SINGAPORE-based adtech startup Pencil has raised S$1.5 million through a seed round led by early-stage venture capital firm Wavemaker Partners, together with SGInnovate and talent investor Entrepreneur First.
SGInnovate has appointed five additional co-investors under the Startup SG Equity scheme, the government-owned Deep Tech development firm announced on Friday.
AIDA Technologies, a startup that uses Machine Learning to generate insights that help financial services companies make decisions, announced today that it has raised a Series A round from Mastercard, Kuok Ventures (belonging to the Kuok Group), and Singapore government-linked SGInnovate.
The Maritime and Port Authority of Singapore (MPA) is investing $650,000 in seed funding for tech startups to develop innovative solutions to address key maritime challenges in Singapore, MPA and NUS Enterprise announced yesterday.
The Straits Times Online reported that Singapore-based cleantech firm SensorFlow has raised US$2.7 million in series A funding led by private investor Pierre Lorinet, along with contributions from existing investor, Singapore-based Cocoon Capital. Cocoon Capital led the startup's initial seed funding round in 2018, with SGInnovate and SparkLabs adding support through the Entrepreneur First accelerator programme. The startup aims to provide Asian hotels with a smart wireless Internet of Things solution to monitor, analyse and automate hotel room environments with the aim of optimising energy efficiency and enhancing guest experience. Wireless sensors are used to collect real-time data and AI to automate decision-making. Sensorflow said that its solutions have delivered up to 30 percent in energy savings and up to a 40 percent reduction in maintenance costs.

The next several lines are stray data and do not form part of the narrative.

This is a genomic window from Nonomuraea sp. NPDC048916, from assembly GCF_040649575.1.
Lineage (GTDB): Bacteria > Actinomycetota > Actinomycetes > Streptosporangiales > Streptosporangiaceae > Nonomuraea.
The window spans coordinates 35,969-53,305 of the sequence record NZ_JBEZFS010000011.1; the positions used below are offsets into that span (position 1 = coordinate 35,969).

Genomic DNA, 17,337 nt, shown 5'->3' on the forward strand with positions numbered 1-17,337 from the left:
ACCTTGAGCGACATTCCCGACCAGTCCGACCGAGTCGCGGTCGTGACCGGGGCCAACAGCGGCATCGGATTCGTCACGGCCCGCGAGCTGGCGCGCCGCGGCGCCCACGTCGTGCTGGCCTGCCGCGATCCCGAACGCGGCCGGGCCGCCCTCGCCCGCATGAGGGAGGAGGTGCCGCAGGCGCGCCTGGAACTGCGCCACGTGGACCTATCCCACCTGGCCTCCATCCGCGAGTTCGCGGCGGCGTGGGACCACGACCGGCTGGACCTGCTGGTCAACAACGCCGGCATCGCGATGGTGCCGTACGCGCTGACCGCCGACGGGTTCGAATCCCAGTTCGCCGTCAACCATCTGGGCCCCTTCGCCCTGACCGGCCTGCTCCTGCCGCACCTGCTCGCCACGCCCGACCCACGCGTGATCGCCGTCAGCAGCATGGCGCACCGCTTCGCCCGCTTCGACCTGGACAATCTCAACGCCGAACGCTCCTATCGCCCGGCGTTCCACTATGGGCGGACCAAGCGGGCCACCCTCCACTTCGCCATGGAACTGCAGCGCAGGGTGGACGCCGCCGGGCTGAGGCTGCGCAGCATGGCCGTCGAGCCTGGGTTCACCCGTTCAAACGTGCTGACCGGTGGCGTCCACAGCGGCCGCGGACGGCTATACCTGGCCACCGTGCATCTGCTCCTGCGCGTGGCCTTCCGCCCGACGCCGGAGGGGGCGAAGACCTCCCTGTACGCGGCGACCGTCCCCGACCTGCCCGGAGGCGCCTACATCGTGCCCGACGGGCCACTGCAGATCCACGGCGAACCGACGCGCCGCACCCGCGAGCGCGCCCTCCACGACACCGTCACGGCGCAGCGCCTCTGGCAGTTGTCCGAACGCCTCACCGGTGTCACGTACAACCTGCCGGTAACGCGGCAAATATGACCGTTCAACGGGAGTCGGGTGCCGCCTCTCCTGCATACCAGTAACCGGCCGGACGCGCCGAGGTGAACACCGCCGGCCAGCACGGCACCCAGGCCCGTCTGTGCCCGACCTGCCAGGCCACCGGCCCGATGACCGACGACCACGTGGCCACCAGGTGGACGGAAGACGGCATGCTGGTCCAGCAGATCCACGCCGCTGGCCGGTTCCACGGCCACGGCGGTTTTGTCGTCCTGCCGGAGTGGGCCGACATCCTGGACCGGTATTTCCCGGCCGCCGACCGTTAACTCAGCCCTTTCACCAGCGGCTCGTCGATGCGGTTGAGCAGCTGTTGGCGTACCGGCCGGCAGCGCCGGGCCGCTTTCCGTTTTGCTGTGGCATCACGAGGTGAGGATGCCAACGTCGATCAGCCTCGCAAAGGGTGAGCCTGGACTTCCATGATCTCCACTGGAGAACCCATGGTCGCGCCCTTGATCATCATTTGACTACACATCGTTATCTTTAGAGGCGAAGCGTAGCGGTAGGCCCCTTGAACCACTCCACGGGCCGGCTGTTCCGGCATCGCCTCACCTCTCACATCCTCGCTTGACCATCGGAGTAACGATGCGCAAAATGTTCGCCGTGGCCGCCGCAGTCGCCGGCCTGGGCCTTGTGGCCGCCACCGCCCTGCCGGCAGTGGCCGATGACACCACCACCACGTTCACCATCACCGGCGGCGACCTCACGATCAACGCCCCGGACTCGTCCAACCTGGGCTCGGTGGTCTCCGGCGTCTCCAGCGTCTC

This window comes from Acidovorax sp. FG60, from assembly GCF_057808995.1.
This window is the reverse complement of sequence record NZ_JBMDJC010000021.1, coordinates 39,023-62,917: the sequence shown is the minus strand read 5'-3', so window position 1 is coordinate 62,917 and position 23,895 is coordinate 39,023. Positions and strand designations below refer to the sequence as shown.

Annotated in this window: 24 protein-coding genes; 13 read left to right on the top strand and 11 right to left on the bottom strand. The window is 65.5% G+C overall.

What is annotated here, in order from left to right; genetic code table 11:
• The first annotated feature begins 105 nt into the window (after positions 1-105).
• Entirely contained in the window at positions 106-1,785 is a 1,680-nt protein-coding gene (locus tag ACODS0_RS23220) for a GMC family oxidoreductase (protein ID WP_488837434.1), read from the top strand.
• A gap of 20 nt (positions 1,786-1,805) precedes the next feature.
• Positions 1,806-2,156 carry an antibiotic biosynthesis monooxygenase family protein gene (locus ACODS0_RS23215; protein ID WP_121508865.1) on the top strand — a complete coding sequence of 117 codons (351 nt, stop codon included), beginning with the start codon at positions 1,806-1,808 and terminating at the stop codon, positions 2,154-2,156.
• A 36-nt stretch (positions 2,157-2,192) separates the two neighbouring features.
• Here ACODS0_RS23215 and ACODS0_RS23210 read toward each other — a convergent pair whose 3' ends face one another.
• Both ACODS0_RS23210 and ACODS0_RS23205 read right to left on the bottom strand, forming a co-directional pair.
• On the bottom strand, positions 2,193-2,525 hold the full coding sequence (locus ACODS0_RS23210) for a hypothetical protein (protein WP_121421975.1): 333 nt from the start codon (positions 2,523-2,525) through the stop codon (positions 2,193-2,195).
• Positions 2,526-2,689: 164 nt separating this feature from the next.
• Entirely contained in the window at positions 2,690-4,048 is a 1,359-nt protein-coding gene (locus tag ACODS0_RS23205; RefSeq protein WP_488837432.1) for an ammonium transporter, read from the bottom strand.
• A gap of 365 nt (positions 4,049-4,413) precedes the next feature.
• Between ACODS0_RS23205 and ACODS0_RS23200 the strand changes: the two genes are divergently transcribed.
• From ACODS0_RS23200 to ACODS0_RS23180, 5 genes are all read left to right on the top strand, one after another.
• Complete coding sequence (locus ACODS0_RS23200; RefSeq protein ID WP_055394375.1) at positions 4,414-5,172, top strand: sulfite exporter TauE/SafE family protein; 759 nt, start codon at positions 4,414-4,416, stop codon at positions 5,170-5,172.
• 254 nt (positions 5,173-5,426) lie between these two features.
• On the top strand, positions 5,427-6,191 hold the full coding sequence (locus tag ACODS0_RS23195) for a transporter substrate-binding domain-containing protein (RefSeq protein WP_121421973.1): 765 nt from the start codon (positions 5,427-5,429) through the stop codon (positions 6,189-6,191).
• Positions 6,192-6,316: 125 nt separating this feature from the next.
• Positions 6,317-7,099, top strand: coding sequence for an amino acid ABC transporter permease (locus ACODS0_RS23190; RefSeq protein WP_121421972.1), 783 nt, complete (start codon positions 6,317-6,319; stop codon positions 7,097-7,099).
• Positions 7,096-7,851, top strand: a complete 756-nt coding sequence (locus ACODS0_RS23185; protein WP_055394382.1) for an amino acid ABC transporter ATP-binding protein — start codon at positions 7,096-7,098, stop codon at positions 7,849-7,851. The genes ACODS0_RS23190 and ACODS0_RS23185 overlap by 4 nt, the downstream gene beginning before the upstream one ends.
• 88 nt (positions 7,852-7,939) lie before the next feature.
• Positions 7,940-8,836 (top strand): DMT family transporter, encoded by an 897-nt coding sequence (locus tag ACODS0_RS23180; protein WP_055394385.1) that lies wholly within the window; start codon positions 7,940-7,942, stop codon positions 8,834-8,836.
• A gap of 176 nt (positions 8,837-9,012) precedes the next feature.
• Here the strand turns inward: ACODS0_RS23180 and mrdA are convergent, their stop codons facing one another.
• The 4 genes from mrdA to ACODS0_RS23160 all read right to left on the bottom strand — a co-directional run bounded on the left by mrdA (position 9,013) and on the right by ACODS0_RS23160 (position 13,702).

The Straits Times Online reported that according to Dr Wong Poh Kam, director of NUS Entrepreneurship Centre, while there was not enough government funding in supporting deep tech startups in Singapore, the launch of SGInnovate marks a step towards the right direction. SGInnovate was launched to help develop niche areas that require deep technical expertise and plays a vital role in helping deep tech startups grow into globally successful companies. Addressing a panel at the seventh Asian Entrepreneurship Award (AEA), Dr Wong said that more investment in higher-risk sectors working on deep technology will be required for Singapore’s startup scene to mature and develop critical expertise. He also believes that too much government money is going into supporting very general startups, which could be bad because too much easy money spoils the market with too many startups that might not deserve funding. The AEA is a Japanese startup pitch contest in Kashiwa-no-ha smart city, which first started in 2012. In 2017, the second-prize winner was ViSenze, a Singapore startup providing AI-based visual search and image recognition services.